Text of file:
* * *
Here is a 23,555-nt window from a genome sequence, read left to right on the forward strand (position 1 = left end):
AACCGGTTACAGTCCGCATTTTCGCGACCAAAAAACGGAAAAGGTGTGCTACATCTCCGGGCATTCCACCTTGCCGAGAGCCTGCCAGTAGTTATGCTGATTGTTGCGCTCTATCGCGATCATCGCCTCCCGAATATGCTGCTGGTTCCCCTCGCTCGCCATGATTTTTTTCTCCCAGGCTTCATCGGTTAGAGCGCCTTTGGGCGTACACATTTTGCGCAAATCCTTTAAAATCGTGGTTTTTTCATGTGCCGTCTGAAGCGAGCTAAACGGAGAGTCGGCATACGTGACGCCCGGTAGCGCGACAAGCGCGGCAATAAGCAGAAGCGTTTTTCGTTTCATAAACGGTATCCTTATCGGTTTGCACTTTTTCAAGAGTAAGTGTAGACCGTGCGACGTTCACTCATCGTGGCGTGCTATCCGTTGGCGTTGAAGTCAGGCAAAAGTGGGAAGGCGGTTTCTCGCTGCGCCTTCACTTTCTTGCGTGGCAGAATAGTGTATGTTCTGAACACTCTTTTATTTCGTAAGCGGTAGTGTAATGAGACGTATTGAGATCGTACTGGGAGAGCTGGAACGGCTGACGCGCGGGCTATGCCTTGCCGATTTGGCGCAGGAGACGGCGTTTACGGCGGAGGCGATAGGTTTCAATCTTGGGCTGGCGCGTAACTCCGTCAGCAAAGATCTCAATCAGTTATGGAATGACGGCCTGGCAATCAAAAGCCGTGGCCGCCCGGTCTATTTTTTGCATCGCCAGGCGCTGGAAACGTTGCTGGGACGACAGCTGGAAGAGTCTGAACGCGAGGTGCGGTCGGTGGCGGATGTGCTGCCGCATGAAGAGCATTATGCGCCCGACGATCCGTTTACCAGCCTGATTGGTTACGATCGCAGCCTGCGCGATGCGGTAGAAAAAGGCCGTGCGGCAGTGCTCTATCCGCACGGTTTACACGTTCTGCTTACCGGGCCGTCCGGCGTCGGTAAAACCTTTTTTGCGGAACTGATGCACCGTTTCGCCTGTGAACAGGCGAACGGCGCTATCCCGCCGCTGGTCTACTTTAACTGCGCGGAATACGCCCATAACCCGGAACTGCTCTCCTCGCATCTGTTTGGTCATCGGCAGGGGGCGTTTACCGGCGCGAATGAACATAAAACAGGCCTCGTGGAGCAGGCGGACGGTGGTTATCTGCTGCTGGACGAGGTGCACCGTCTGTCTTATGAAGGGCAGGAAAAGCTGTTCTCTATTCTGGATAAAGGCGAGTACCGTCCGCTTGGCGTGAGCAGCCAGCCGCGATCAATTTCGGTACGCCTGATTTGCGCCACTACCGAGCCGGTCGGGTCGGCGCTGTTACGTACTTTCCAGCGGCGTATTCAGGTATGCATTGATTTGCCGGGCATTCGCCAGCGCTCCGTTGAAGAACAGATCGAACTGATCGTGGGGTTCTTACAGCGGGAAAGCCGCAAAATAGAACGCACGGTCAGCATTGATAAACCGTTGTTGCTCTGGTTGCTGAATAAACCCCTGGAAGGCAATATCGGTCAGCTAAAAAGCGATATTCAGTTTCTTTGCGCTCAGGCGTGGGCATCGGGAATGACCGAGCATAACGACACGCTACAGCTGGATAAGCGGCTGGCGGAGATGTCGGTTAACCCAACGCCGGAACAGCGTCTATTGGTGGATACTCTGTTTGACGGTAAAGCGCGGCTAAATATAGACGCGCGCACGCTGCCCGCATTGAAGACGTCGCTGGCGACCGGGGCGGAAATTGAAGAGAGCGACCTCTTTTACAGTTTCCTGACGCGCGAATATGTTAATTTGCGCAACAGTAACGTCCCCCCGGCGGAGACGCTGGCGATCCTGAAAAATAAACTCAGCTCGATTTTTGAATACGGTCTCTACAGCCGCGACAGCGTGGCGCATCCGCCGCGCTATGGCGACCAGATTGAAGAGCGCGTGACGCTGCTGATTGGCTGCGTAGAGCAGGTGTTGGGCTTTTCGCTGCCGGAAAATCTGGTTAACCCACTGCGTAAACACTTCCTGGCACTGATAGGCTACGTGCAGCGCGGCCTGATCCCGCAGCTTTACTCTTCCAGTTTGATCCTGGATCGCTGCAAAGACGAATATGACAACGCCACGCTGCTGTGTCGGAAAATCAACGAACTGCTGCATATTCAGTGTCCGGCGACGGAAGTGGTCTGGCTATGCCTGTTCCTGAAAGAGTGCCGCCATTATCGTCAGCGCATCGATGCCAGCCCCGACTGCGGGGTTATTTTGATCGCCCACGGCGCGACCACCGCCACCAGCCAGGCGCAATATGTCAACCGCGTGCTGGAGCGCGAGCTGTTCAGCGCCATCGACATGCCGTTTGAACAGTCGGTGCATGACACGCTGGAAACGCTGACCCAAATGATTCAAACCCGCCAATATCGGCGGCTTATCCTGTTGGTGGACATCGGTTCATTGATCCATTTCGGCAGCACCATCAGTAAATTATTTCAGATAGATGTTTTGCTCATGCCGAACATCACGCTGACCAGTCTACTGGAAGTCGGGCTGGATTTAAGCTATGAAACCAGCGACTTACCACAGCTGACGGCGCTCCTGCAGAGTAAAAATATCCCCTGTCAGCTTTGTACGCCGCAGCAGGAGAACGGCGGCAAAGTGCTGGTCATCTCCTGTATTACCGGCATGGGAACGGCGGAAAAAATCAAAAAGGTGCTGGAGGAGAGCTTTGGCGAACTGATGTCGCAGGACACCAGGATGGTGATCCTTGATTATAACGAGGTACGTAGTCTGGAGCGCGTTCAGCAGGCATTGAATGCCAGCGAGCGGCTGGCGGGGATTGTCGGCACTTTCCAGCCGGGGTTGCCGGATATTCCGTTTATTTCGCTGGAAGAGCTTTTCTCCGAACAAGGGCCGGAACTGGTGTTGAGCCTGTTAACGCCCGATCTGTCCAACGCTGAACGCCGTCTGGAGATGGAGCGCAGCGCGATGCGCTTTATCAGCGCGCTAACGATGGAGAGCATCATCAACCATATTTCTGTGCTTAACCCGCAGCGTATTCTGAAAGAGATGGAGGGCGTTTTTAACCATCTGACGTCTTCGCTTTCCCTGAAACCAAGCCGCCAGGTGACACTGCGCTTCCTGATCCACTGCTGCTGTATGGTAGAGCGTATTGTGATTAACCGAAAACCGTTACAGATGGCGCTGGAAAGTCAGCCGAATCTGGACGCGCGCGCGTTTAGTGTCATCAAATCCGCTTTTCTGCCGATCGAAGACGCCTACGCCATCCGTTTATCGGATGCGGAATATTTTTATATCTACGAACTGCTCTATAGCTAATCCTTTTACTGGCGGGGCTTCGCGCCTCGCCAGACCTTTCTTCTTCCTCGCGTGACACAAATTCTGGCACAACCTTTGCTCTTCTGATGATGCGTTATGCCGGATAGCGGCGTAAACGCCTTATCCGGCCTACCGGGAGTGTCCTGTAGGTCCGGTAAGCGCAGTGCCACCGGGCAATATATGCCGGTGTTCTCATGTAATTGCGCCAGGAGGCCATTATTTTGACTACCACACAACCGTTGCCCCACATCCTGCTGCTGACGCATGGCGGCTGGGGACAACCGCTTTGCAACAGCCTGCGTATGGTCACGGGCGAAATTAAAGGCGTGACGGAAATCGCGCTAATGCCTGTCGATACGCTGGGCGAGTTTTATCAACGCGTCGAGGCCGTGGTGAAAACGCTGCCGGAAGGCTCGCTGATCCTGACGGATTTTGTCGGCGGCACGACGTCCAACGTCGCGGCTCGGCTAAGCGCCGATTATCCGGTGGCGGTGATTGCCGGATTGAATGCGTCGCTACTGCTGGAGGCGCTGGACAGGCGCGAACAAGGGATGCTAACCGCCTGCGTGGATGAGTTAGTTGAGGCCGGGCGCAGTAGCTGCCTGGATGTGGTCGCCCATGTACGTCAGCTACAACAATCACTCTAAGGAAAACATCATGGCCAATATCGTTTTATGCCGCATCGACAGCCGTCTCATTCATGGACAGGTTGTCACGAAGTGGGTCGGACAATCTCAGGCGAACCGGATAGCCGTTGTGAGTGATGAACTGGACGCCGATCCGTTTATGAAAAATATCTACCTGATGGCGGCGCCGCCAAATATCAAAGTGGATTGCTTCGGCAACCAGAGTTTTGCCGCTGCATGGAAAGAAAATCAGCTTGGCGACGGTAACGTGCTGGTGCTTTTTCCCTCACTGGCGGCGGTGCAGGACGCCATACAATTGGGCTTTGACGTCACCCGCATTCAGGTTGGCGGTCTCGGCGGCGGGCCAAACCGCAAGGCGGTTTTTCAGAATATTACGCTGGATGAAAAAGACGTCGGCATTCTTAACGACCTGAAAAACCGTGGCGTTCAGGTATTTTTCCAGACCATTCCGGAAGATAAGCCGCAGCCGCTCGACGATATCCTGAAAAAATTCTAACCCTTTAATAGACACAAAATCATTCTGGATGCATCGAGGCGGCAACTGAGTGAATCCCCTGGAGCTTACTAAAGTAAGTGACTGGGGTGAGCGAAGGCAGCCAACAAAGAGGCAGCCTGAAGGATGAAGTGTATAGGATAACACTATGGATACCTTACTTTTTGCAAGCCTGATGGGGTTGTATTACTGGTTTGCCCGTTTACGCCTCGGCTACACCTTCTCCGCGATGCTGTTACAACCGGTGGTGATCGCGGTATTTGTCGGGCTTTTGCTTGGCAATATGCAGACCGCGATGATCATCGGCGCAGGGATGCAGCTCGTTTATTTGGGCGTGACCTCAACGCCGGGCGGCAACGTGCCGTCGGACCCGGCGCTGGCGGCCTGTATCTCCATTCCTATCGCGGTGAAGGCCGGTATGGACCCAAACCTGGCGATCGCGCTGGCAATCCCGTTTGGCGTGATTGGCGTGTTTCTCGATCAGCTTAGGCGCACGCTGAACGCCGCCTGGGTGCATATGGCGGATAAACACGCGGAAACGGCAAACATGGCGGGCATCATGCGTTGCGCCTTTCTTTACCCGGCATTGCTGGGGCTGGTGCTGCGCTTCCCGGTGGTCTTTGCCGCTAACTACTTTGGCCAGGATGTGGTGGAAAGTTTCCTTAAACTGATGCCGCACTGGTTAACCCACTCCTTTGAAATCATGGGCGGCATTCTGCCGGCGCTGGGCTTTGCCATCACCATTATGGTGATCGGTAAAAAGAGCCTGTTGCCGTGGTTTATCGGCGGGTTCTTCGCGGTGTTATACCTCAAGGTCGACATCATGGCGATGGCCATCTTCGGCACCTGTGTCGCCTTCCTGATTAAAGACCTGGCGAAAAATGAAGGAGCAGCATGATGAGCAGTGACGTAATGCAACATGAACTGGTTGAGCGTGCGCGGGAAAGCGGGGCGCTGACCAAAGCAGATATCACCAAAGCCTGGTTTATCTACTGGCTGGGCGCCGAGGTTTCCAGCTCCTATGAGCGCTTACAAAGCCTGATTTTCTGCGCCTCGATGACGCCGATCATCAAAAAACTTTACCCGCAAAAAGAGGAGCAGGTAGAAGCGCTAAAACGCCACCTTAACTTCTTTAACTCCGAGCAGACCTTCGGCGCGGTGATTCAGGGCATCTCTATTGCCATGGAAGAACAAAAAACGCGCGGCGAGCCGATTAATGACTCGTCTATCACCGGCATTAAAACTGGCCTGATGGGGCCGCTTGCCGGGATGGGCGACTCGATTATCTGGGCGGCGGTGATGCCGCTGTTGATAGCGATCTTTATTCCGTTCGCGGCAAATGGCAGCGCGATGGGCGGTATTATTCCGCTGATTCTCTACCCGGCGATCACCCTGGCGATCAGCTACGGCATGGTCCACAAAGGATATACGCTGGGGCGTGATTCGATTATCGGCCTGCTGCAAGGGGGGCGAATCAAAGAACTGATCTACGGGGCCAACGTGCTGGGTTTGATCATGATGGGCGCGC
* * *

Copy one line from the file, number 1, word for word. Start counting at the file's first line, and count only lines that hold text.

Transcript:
Here is a 23,555-nt window from a genome sequence, read left to right on the forward strand (position 1 = left end):